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You never forget your first night without a bed. Just ask Curtis Bishop.
In his case, he remembers sitting on the front steps of a bank.
“I realized that it’s 3 o’clock in the morning, and you’ve got absolutely nowhere to go.”
Curtis grew up in a town in Newfoundland, Canada, so small that he didn’t encounter a homeless person until he was in his 20s. As an adult, he worked as an accountant -- “the type of person that really didn’t even like to get dirt under my fingernails,” he says.
“Before all of this happened, I looked at homeless people and my first instinct was to point a finger and try to blame them with my nose held high.”
While his early experience with homelessness was limited, mental illness was another story. He’s been depressed since he was a teenager.
“This led to a lot of drinking, a lot of drug use, and my life just spiraled out of control," he says.
By the time he was in his 30s, he was divorced, addicted and broke.
“I had stolen a lot of money, people were after me and there was nowhere else left to run,” he says. So he found himself on those steps in front of that bank, alone.
“Your first night there, you just sort of find a piece of ground and you lie on it. You stare up into the blackness and wonder what you’re doing there. You assume that it’s just a temporary thing and everything’s gonna be fine tomorrow. Just get through the night.”
But one night turned into two, turned into a month, turned into years of homelessness in Toronto and Ottawa.
“I’ve spoken to other homeless people and it’s a pretty common feeling, that sense that we’re invisible,” Curtis says. He often went months without speaking a word to another person.
He slept in parks, over grates or in basements. Then he found a box spring on the street and leaned it against a wall for cover. At night, he tied his feet in a discarded ‘child’s hoodie’ to keep them warm. But even that shelter couldn’t protect him.
One night in particular stands out. He was lying under his lean-to in Ottawa when he heard something that sounded like water landing on the box spring above him.
“At first, I thought it was probably rain, and then realized after a while, when you can hear the voices, what’s going on. A couple young guys are coming home at the end of the night, they see my lean-to, my box spring, and they decide this is going to be their target for urinating.”
Curtis crawled out from under the box spring and raised his head to say something to the men. Then something strange happened.
“When I opened my mouth, I just, I just growled at them. Grrrrrr. Almost like a dog’s growl,” he says. “It scared them a lot; it scared me even more. My words didn’t even work anymore.”
As years passed, homelessness felt like a fixed identity to Curtis. He imagined that just as successful people must feel they deserve their good fortune, he must deserve to walk the streets every day with his eyes on the ground.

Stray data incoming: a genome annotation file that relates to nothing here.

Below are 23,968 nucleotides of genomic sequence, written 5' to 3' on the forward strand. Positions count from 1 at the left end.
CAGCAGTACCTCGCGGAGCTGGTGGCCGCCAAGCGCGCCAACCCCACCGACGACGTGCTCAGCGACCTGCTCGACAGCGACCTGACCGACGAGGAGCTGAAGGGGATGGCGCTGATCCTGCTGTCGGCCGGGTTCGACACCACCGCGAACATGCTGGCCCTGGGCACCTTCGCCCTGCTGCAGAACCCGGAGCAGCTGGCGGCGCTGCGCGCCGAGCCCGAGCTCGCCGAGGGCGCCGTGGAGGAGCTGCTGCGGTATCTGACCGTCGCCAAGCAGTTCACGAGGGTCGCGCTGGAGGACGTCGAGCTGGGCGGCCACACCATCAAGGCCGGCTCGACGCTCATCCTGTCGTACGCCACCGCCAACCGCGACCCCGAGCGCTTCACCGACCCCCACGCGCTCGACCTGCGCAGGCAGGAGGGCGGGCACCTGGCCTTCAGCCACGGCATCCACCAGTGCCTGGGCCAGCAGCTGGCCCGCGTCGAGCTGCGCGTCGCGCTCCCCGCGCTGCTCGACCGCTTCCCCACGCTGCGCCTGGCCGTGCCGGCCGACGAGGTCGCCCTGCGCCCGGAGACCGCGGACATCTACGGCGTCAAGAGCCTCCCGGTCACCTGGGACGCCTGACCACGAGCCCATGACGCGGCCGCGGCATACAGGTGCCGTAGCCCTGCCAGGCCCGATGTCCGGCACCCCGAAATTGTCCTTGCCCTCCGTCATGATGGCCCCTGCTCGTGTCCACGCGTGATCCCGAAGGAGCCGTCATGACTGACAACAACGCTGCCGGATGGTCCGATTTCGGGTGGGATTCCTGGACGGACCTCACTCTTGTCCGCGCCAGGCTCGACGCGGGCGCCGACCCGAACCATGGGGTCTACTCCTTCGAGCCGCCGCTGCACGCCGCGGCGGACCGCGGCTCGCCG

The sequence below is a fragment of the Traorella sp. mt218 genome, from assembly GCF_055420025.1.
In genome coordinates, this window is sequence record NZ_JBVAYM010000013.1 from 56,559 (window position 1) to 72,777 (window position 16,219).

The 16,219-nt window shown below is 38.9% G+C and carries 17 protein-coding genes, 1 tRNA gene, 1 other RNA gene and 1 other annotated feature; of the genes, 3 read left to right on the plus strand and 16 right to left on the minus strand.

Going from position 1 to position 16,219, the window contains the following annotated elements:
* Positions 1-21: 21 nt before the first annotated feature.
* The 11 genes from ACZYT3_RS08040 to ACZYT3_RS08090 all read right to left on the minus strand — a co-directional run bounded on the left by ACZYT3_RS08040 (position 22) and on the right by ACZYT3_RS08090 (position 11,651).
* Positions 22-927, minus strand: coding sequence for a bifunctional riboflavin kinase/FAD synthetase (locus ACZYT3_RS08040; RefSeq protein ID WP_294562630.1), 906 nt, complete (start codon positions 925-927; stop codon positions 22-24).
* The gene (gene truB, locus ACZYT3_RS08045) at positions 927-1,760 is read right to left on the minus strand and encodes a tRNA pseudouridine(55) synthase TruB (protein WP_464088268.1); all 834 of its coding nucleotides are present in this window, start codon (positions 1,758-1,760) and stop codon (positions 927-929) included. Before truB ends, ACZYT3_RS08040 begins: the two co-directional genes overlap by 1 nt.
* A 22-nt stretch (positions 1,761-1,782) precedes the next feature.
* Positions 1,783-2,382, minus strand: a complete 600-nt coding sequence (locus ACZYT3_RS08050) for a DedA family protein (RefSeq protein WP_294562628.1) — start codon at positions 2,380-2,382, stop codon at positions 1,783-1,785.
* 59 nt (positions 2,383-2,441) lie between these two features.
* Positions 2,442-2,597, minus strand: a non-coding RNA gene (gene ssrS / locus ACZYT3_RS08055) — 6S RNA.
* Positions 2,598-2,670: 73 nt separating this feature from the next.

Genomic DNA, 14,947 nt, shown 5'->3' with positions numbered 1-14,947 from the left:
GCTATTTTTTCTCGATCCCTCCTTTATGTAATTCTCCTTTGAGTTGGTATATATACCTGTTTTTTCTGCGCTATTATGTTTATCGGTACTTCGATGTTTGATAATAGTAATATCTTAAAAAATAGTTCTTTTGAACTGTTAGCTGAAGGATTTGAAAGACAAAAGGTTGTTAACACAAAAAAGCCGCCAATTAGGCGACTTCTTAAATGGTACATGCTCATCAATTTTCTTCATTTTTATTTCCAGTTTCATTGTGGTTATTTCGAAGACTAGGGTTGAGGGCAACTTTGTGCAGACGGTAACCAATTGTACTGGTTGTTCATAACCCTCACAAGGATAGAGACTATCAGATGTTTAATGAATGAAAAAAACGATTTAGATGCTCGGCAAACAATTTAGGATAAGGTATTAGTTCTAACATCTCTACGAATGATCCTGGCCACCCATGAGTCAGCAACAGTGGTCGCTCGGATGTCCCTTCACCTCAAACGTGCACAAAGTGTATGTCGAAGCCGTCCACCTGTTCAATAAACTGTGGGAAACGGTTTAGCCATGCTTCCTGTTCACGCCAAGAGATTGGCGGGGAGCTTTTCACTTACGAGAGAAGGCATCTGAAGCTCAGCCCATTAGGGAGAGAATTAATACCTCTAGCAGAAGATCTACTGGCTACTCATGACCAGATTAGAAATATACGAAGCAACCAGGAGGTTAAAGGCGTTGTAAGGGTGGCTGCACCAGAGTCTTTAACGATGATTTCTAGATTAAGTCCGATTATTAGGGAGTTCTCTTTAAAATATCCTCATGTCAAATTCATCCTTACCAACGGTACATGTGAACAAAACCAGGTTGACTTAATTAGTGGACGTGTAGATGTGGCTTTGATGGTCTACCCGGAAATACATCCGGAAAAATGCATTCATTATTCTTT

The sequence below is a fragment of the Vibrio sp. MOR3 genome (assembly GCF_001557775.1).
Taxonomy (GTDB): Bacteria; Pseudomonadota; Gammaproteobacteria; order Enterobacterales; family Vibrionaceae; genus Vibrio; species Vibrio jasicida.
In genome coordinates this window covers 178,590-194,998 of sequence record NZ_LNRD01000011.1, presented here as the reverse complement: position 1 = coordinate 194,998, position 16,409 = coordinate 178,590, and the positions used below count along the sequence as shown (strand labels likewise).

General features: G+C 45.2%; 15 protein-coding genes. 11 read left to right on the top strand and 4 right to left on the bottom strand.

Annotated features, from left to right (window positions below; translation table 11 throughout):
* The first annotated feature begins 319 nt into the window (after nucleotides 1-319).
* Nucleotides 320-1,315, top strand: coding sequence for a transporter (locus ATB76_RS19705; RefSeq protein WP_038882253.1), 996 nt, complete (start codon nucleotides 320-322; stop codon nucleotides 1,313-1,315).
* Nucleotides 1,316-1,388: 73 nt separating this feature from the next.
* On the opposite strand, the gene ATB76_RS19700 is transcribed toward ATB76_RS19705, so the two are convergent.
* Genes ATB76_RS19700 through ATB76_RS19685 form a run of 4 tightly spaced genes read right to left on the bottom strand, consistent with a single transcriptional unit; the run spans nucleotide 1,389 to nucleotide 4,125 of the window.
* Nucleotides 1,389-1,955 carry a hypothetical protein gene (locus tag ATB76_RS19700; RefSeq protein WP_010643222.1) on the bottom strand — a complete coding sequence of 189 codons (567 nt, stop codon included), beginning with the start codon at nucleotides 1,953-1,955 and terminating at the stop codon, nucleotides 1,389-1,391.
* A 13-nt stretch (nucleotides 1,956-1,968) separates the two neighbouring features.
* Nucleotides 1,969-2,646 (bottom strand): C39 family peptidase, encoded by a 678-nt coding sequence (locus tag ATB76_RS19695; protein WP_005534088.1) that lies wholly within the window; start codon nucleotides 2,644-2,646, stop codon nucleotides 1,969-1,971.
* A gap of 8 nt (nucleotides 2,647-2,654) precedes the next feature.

He found some comfort in routine. Each day at noon, Curtis walked to a mall in Ottawa full of office workers on lunch break. He’d stand on a platform near the food court and look for people standing to leave.
“The secret was to get to that tray of food before the cleaners got there, eat what I could, and then I would bus that table and make sure it was left nice and tidy and go back to the little platform out front and start hunting again.”
One day — it was a Tuesday -- Curtis got the sense he was being watched. He scanned the room, and his eyes landed on a short man in a shirt and a tie who was staring at him. Curtis can still picture the stranger’s strawberry blond beard.
Anxious that the man watching him would complain to management, Curtis returned to scavenging. When he turned again, though, he saw that the man had left something at his table.
“At first I thought it was just a tray. There was no tray. The table had been wiped down. And the place was set with a knife on one side and a fork on the other and water and napkins.”
In the center was a plate of fresh hot food.
“I was very surprised the next Tuesday. He showed up again, and I watched him and I watched him and I watched him.”
The bearded man did the same thing. He wiped down the same table, set it and walked away.
“And he just stood there and watched and made sure I got what he had left for me. And then he went on.”
Tuesday after Tuesday, at 10 minutes to noon, Curtis knew he’d see the bearded man.
“He served me with a great deal of respect and dignity. It helped me with wanting to be a person again, I think,” Curtis says. He'd realized he wasn’t invisible.
“There would be like little grenades of truth that would explode in your head from time to time. And they would be basically, Because this person, who I look at with great respect, has some respect for me, then maybe I need to have some respect for myself.”
Their silent ritual went on for months. The men never spoke. Once, they caught each other’s eye from across the room and nodded at each other.
Then one day, Curtis didn’t show up at the food court. He didn’t need to. The bearded man’s gesture had been the push he needed to finally get help. Curtis got on welfare and never saw the bearded man again.
“I call him my little giant," Curtis says, "because he was a short man, but in my mind, he was a giant among men. A giant among people.”
Now, when Curtis faces a decision, he asks himself a simple question: “What would my little giant do?”
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This segment aired on August 23, 2016.
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